Trends and burden of bronchiectasis-associated hospitalizations in the United States, 1993-2006

Amy E. Seitz, Kenneth N. Olivier, Claudia A. Steiner, Ruben Montes De Oca, Steven M. Holland, D. Rebecca Prevots

Research output: Contribution to journalArticlepeer-review


Background: Current data on bronchiectasis prevalence, trends, and risk factors are lacking; such data are needed to estimate the burden of disease and for improved medical care and public health resource allocation. The objective of the present study was to estimate the trends and burden of bronchiectasis-associated hospitalizations in the United States. Methods: We extracted hospital discharge records containing International Classification of Diseases, 9th Revision, Clinical Modification codes for bronchiectasis (494, 494.0, and 494.1) as any discharge diagnosis from the State Inpatient Databases from the Agency for Healthcare Research and Quality. Discharge records were extracted for 12 states with complete and continuous reporting from 1993 to 2006. Results: The average annual age-adjusted hospitalization rate from 1993 to 2006 was 16.5 hospitalizations per 100,000 population. From 1993 to 2006, the age-adjusted rate increased significantly, with an average annual percentage increase of 2.4% among men and 3.0% among women. Women and persons aged > 60 years had the highest rate of bronchiectasis-associated hospitalizations. The median cost for inpatient care was 7,827 US dollars (USD) (range, 13-543,914 USD). Conclusions: The average annual age-adjusted rate of bronchiectasis- associated hospitalizations increased from 1993 to 2006. This study furthers the understanding of the impact of bronchiectasis and demonstrates the need for further research to identify risk factors and reasons for the increasing burden.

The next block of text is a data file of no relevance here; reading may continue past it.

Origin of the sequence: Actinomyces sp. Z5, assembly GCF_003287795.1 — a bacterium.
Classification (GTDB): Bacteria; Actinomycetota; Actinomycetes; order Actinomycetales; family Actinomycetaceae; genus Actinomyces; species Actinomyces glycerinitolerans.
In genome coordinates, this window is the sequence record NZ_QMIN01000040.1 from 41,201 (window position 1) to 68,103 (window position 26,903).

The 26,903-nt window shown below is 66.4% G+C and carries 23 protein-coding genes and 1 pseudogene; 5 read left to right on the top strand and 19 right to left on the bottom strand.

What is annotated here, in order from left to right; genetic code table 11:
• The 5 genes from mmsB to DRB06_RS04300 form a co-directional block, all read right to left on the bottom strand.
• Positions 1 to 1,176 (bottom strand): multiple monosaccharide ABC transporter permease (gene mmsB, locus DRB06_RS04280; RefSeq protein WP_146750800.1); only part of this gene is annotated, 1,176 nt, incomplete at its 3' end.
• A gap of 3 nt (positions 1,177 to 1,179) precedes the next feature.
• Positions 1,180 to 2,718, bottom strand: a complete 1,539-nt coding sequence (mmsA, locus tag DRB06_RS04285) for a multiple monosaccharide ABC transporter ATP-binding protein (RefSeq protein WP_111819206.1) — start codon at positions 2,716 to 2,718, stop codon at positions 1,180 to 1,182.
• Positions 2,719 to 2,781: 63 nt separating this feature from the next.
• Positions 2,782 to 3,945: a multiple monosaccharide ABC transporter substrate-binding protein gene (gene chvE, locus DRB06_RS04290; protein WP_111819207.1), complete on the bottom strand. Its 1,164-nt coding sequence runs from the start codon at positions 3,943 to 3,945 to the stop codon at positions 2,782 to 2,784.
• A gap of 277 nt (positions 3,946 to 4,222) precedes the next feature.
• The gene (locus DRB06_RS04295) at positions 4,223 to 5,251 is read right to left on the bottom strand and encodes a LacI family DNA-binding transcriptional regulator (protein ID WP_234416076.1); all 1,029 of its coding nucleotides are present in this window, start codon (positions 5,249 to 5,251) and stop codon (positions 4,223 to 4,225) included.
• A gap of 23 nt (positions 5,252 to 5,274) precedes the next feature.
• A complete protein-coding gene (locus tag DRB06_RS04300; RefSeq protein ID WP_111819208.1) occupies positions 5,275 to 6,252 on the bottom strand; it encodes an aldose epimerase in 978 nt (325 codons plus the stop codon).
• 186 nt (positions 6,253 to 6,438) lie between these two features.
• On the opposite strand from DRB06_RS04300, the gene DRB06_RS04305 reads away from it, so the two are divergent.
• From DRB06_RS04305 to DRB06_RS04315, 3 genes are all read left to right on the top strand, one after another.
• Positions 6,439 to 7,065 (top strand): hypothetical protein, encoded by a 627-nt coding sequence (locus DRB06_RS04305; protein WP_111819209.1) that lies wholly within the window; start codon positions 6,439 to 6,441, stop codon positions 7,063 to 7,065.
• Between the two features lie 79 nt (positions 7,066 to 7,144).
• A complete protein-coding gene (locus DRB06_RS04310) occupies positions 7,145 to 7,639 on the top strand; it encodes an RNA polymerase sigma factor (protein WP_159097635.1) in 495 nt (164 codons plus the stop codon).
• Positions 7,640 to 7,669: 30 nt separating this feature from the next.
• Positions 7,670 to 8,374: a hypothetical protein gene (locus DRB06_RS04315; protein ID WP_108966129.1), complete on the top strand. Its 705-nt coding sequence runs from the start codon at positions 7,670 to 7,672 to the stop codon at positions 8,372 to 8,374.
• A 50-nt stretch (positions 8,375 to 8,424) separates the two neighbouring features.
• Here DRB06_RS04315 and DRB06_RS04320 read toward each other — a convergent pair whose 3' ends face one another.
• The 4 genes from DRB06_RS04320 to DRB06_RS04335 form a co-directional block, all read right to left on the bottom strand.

Original languageEnglish (US)
Pages (from-to)944-949
Number of pages6
Issue number4
StatePublished - Oct 1 2010

ASJC Scopus subject areas

  • Pulmonary and Respiratory Medicine
  • Critical Care and Intensive Care Medicine
  • Cardiology and Cardiovascular Medicine

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